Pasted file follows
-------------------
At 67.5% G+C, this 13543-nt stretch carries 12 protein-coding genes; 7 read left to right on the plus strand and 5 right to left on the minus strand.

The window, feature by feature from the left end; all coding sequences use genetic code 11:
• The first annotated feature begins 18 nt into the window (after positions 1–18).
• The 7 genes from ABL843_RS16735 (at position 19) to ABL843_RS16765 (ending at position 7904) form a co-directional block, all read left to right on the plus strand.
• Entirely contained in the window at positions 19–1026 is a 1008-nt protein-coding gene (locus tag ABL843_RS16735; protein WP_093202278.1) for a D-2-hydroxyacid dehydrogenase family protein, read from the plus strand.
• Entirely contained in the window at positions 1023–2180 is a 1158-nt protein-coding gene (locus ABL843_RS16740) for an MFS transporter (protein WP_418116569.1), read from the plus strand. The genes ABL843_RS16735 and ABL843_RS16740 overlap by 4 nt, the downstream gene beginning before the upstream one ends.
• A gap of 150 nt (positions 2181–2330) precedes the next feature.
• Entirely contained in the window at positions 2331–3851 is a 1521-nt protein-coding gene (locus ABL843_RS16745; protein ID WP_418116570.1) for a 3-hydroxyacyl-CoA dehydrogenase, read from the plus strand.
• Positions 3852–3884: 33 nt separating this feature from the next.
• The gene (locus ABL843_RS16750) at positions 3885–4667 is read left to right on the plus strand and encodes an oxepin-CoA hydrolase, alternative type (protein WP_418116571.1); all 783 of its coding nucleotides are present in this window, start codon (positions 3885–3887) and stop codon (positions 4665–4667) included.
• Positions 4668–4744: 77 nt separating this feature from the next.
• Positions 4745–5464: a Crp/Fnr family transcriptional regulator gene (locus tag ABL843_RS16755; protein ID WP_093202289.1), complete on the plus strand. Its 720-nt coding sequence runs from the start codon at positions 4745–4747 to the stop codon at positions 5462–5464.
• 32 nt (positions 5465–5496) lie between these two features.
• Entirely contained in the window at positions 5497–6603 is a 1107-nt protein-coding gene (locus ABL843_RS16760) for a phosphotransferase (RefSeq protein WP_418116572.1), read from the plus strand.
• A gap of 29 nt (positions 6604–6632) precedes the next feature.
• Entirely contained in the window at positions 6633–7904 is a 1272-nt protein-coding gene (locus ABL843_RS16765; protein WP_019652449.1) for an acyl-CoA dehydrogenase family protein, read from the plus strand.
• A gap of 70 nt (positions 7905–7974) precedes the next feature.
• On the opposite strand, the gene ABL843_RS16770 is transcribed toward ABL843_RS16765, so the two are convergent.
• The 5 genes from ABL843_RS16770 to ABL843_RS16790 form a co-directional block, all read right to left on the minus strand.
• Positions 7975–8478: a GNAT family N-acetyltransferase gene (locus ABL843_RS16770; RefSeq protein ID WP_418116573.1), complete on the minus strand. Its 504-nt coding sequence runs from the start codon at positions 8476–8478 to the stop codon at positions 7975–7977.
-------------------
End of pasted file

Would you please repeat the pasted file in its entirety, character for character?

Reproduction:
At 67.5% G+C, this 13543-nt stretch carries 12 protein-coding genes; 7 read left to right on the plus strand and 5 right to left on the minus strand.

The window, feature by feature from the left end; all coding sequences use genetic code 11:
• The first annotated feature begins 18 nt into the window (after positions 1–18).
• The 7 genes from ABL843_RS16735 (at position 19) to ABL843_RS16765 (ending at position 7904) form a co-directional block, all read left to right on the plus strand.
• Entirely contained in the window at positions 19–1026 is a 1008-nt protein-coding gene (locus tag ABL843_RS16735; protein WP_093202278.1) for a D-2-hydroxyacid dehydrogenase family protein, read from the plus strand.
• Entirely contained in the window at positions 1023–2180 is a 1158-nt protein-coding gene (locus ABL843_RS16740) for an MFS transporter (protein WP_418116569.1), read from the plus strand. The genes ABL843_RS16735 and ABL843_RS16740 overlap by 4 nt, the downstream gene beginning before the upstream one ends.
• A gap of 150 nt (positions 2181–2330) precedes the next feature.
• Entirely contained in the window at positions 2331–3851 is a 1521-nt protein-coding gene (locus ABL843_RS16745; protein ID WP_418116570.1) for a 3-hydroxyacyl-CoA dehydrogenase, read from the plus strand.
• Positions 3852–3884: 33 nt separating this feature from the next.
• The gene (locus ABL843_RS16750) at positions 3885–4667 is read left to right on the plus strand and encodes an oxepin-CoA hydrolase, alternative type (protein WP_418116571.1); all 783 of its coding nucleotides are present in this window, start codon (positions 3885–3887) and stop codon (positions 4665–4667) included.
• Positions 4668–4744: 77 nt separating this feature from the next.
• Positions 4745–5464: a Crp/Fnr family transcriptional regulator gene (locus tag ABL843_RS16755; protein ID WP_093202289.1), complete on the plus strand. Its 720-nt coding sequence runs from the start codon at positions 4745–4747 to the stop codon at positions 5462–5464.
• 32 nt (positions 5465–5496) lie between these two features.
• Entirely contained in the window at positions 5497–6603 is a 1107-nt protein-coding gene (locus ABL843_RS16760) for a phosphotransferase (RefSeq protein WP_418116572.1), read from the plus strand.
• A gap of 29 nt (positions 6604–6632) precedes the next feature.
• Entirely contained in the window at positions 6633–7904 is a 1272-nt protein-coding gene (locus ABL843_RS16765; protein WP_019652449.1) for an acyl-CoA dehydrogenase family protein, read from the plus strand.
• A gap of 70 nt (positions 7905–7974) precedes the next feature.
• On the opposite strand, the gene ABL843_RS16770 is transcribed toward ABL843_RS16765, so the two are convergent.
• The 5 genes from ABL843_RS16770 to ABL843_RS16790 form a co-directional block, all read right to left on the minus strand.
• Positions 7975–8478: a GNAT family N-acetyltransferase gene (locus ABL843_RS16770; RefSeq protein ID WP_418116573.1), complete on the minus strand. Its 504-nt coding sequence runs from the start codon at positions 8476–8478 to the stop codon at positions 7975–7977.